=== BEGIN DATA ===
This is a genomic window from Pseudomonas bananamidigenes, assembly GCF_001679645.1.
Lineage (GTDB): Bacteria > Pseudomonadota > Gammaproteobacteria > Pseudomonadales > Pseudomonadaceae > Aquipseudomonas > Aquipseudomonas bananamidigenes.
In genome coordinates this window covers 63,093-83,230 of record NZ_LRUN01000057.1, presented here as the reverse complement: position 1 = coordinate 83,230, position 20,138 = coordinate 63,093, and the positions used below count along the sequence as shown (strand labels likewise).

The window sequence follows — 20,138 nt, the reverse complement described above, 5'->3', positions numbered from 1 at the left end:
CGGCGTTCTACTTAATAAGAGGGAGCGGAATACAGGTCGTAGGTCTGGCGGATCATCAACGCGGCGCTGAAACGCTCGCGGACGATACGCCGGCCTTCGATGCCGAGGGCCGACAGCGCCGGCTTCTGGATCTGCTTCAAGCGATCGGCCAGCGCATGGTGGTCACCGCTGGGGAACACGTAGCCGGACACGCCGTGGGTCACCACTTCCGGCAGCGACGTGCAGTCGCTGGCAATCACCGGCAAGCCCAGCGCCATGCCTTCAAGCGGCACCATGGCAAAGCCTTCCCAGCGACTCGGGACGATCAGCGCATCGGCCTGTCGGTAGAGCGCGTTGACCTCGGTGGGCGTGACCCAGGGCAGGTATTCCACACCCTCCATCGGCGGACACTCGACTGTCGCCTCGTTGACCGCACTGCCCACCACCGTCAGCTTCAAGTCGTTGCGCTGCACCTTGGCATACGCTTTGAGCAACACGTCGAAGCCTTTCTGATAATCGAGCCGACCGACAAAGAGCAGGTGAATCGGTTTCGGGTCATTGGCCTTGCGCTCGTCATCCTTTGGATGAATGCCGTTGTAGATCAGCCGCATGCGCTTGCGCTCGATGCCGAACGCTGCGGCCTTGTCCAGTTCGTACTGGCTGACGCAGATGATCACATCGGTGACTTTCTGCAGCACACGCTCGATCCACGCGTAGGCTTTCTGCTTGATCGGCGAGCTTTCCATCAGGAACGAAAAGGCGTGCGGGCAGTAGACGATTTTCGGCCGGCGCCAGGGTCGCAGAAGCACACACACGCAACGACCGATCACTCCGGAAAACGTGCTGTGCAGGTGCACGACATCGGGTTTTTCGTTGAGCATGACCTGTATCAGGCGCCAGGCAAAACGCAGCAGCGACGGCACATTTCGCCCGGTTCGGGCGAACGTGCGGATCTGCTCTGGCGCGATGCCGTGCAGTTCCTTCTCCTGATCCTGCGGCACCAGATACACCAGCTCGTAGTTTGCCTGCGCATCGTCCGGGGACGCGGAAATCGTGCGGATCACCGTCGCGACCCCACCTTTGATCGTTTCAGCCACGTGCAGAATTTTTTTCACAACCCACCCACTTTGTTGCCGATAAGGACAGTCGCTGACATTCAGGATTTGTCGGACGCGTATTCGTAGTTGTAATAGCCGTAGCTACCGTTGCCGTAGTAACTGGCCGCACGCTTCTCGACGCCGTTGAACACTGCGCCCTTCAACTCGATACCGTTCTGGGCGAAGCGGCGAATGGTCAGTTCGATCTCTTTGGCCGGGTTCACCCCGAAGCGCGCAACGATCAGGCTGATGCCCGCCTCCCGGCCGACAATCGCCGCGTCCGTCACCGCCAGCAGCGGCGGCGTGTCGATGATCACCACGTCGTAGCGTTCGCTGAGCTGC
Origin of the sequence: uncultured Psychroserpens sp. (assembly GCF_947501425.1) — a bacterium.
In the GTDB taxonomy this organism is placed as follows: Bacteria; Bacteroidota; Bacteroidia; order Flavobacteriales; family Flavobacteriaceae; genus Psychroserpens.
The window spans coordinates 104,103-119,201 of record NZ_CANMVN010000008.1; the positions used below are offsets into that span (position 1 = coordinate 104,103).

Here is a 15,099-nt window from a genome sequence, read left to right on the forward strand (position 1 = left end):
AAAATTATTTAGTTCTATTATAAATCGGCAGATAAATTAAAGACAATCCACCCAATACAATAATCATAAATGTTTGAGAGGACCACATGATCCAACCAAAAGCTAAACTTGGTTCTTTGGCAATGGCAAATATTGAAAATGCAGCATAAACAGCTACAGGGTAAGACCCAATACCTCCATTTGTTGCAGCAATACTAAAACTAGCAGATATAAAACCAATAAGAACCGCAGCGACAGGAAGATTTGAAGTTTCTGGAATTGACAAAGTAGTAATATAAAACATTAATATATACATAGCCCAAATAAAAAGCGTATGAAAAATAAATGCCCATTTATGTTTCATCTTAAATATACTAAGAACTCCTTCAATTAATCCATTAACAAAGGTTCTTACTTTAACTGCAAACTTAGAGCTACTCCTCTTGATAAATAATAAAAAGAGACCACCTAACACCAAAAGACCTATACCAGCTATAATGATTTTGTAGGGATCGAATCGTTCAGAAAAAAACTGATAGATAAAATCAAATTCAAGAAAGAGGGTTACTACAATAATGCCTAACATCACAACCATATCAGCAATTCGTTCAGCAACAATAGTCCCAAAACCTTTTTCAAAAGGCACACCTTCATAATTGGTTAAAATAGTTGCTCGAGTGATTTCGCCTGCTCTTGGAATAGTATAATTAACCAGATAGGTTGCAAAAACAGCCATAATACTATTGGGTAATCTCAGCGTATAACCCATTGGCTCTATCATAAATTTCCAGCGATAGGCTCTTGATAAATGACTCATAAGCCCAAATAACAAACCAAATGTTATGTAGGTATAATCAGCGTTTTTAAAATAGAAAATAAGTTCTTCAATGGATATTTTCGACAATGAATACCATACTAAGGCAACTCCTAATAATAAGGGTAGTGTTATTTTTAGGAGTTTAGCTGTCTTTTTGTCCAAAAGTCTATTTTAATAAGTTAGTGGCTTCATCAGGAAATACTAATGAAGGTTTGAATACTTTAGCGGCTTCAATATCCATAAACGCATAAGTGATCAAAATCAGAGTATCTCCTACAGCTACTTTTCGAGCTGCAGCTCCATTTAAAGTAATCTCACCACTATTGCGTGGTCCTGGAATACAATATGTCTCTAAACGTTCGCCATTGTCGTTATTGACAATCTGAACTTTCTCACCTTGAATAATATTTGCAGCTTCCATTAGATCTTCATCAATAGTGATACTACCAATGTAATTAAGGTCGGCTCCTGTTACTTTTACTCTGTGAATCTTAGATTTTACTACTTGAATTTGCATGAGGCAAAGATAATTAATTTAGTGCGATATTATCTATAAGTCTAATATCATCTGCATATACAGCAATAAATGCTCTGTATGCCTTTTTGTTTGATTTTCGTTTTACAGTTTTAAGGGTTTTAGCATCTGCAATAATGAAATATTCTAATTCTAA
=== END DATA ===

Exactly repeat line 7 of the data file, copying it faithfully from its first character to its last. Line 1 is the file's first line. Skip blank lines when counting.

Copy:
In the GTDB taxonomy this organism is placed as follows: Bacteria; Bacteroidota; Bacteroidia; order Flavobacteriales; family Flavobacteriaceae; genus Psychroserpens.